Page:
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The Balm: Art for Black Women’s Wellness


The Southside Community Art Center is proud to host a group exhibition that exclusively highlights Black women artists, and there’s never been a more pertinent time to do so.

The Balm: Art for Black Women’s Wellness emerged as a collective artists’ action. Eight women who engage the time-honored tradition of using their artistic practice to give vision and form to our healing have contributed work across a variety of media and points of view. Themes emerged organically, with works that stand in both testimony and conversation. Together, they frame inquiry into the experiences of psychological fragmentation, the sustaining value of breathwork, cultural healing practices of the African Diaspora and healthcare disparities affecting maternal fetal outcomes. Themes of kinship and the restorative powers of the familiar, coalesce around memory of home, especially the south, which weaves its way through many of the works presented and finds its way to us here in Chicago. The alchemy of this project—bringing together artists and communities around a subject that concerns us all—demonstrates the power of Black women’s creative ingenuity. 

Organized by visual artist and culture worker Kyrin Hobson, the exhibition will showcase artists based in and outside of Chicago, which include Hobson, Alexandria Valentine, Venise Keys, Jasmine Best, Brie Ortega, Janelle Dunlap, and Ashley January.

The exhibition opens for public viewing October 8th, in addition to an opening reception October 22nd, 6-8pm. RSVP here

Learn more about the participating artists below: 


Jasmine Best

Jasmine Best is a true Southern Artist, gathering narratives from her Carolinian family and childhood. The North Carolina based artist uses her personal memories and manipulations of her memories to create dialogues about the black female identity in the south and in predominantly white spaces. She holds a Bachelor of Fine Arts from University of North Carolina at Greensboro. Recently was awarded the Artwork Archive Art Business Grant. She works with tangible and traditional mediums combined with digital means of art making. Her work often depicts maternal figures, each depicting the diversity and qualities that make up the black southern women in her life through several generations.



Janelle Dunlap

Janelle is a Charlotte, NC and Chicago based social practice artist, curator and creative consultant who works to generate intentional and transformational change through her practice. She has a ten year background as a nonprofit professional where she worked in several roles that continue to inform and fuel her creative roles.

Janelle’s broad body of work ranges from micro museum exhibitions to performance art installations and continues to generate institutional and community based funding. Some of her previous funders include Art  Science Council, the Knight Foundation, The Institute for Museum and Library Services, Z Smith Reynolds Foundation, and the Sweet Water Foundation in Chicago, IL. She is currently a 2020 recipient of the New Artist Society Scholarship through the Low- Residency MFA program at School of the Art Institute of Chicago and also a current student in the inaugural class of Social and Environmental Arts MFA program at Prescott College.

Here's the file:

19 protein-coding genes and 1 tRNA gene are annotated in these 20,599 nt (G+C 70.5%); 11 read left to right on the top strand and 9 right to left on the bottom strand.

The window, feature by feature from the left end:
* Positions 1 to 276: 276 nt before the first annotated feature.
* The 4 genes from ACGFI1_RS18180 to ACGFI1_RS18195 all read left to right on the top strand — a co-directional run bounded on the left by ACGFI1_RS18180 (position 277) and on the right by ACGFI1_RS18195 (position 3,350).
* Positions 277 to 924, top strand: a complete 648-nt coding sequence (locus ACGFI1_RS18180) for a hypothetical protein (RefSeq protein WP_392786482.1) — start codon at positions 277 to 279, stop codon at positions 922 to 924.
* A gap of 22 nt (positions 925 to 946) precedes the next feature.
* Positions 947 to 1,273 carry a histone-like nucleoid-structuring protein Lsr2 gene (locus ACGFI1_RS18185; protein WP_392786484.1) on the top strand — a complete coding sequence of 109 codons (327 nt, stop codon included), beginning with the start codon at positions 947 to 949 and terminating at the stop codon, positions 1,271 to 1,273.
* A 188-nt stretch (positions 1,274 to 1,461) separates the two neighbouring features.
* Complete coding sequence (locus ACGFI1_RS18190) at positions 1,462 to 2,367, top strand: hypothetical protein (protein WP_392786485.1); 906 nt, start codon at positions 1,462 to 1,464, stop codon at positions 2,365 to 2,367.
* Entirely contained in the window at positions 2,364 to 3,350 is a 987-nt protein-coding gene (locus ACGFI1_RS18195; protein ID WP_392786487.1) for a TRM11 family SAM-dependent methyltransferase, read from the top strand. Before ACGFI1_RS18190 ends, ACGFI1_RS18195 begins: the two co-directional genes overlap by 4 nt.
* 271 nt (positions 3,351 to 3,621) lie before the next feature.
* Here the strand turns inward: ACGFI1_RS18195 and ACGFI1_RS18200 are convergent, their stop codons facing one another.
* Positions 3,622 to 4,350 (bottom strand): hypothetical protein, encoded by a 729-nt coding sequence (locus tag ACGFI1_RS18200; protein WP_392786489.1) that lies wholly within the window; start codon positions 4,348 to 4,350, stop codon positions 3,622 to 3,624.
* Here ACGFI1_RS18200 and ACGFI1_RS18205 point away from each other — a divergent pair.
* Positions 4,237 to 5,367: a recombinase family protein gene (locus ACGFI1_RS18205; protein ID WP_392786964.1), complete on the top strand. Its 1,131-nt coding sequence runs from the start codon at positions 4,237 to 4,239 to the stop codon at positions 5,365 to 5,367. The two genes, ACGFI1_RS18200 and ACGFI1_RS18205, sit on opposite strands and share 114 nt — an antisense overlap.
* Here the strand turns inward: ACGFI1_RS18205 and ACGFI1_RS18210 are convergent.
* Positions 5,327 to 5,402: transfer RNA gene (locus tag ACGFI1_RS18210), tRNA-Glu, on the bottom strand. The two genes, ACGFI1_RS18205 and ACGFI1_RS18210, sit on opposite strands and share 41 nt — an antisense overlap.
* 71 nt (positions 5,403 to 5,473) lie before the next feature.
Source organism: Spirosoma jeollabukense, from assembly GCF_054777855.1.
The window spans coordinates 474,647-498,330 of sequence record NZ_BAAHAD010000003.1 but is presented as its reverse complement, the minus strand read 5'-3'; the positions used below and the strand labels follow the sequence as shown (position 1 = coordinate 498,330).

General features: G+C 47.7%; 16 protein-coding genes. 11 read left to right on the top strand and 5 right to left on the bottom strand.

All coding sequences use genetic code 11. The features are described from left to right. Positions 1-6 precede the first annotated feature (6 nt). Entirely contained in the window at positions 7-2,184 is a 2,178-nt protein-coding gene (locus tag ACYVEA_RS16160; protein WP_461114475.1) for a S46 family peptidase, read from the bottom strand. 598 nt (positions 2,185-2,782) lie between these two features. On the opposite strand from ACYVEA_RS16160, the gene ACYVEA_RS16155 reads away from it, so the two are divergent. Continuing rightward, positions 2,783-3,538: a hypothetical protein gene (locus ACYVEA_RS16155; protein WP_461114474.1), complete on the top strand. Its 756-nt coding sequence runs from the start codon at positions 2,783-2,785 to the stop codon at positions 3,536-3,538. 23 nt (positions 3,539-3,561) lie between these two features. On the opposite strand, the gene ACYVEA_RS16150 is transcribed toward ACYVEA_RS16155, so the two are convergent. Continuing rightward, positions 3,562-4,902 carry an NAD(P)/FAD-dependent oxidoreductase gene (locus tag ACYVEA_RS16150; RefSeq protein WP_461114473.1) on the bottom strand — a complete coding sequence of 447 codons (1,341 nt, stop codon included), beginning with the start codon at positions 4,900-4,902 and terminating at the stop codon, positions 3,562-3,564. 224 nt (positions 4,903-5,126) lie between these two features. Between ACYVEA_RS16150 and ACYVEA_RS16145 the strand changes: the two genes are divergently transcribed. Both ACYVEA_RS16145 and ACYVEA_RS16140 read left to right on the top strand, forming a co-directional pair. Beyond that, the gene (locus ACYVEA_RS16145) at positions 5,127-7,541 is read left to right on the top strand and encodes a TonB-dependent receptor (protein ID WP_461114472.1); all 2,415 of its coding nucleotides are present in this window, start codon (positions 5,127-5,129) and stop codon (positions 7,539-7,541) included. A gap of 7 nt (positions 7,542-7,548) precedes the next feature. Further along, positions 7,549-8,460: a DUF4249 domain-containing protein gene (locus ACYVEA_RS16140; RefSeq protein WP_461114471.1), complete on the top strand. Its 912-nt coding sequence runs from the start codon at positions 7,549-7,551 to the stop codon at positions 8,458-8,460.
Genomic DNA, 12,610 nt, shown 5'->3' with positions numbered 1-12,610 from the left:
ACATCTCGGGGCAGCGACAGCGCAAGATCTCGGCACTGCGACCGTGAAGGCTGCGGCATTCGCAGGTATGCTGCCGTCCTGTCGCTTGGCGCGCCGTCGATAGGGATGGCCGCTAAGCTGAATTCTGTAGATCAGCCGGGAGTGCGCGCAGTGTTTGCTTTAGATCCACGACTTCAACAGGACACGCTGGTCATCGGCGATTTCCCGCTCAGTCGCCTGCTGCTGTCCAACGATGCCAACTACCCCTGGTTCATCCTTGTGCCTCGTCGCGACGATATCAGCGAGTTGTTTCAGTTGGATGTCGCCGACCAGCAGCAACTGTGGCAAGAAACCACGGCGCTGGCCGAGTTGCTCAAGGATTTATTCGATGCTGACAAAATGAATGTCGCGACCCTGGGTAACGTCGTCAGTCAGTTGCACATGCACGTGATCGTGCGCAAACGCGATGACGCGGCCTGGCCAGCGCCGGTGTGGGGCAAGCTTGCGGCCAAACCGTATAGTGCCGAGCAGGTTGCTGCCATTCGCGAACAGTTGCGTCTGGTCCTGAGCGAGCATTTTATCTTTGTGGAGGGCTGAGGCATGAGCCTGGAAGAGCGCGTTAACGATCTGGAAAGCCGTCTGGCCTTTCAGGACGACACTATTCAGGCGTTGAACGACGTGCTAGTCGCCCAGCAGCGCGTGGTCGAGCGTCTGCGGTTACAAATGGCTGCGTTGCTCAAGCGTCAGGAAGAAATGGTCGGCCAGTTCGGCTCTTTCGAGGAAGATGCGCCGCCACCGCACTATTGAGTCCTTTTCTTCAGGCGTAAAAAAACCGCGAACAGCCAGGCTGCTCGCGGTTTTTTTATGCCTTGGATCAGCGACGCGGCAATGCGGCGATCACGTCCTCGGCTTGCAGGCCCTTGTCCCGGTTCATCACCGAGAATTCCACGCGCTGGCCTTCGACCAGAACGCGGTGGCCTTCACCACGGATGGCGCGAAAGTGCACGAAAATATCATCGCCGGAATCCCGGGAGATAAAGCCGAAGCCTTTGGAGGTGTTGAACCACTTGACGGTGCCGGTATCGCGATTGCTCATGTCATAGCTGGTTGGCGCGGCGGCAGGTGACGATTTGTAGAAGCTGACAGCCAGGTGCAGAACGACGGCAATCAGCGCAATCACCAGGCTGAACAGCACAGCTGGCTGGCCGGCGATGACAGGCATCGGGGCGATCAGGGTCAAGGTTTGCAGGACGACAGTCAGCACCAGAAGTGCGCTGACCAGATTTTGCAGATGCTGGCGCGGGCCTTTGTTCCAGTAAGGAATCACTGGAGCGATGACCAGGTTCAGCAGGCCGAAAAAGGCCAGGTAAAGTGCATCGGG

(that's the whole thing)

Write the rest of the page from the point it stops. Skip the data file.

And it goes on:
Beekeeping is a meditation on collective effort for survival. Through the use of abstraction, I use the medium of encaustic paint to articulate what is incommunicable between myself and the bees. This co-species relationship seeks wisdom beyond the anthropocene and gains knowledge through observation, care, and engagement with the honeybee. The west African goddess Oxum, is known for her healing powers that transmute pain into honey for her devotees. As one of Oxum’s totems, the bee is a sacred symbol of the healing power 



Alexandria Valentine

Alexandria Valentine (b. on the South Side of Chicago, in 1996) uses archival practices, writing, collage, photography and textiles to explore themes of Black latent thought, ancestral landscapes, and the Black Romantic. Informed by the legacy of her loved ones who lived in and traveled from the South during the Great Migration, Valentine seeks to explore the past, create pathways to the future and peer at the spaces in between. 

Alexandria received a Master of Fine Arts in Fiction from Columbia University School of the Arts and a Bachelor of Fine Arts in Creative Writing from the School of the Art Institute of Chicago. They are the co-founder of North Star Memory Project, a transmedia archive that prioritizes Black Chicago and Great Migration histories through counter-archive building. 

My art investigates the liminal spaces of Black women’s wellness–what happens when we cease to be well and the process of trying to make our way back to wellness. Being Black and woman means that there are many people and structures actively trying to limit our wellness, my work explores the effects of that and the way we act upon those forces in return. 



Ashley January 

Ashley focuses on contemporary portraiture informed by her maternal experience. Due to pregnancy complications that led to her son being born premature, her new body of work addresses the crisis of the Black maternal mortality rate in America. This year Ashley has exhibited work with Dominique Gallery on Artsy, and with SoLA Contemporary in LA in 2020. Her work has been exhibited in numerous venues including, the Museum of Science and Industry, Chicago, IL; Viridian Artists Inc, New York, NY; Laguna Art Museum, Laguna Beach, CA; Pacific Art Foundation, Newport Beach, CA; and the Irvine Fine Arts Center, Irvine, CA. She was selected as a first-place award winner at the Woman Made Gallery’s Midwest Open in Chicago, in 2018 and won the Beverly Bank Best of Show Award at the Beverly Arts Center’s juried competition in 2017.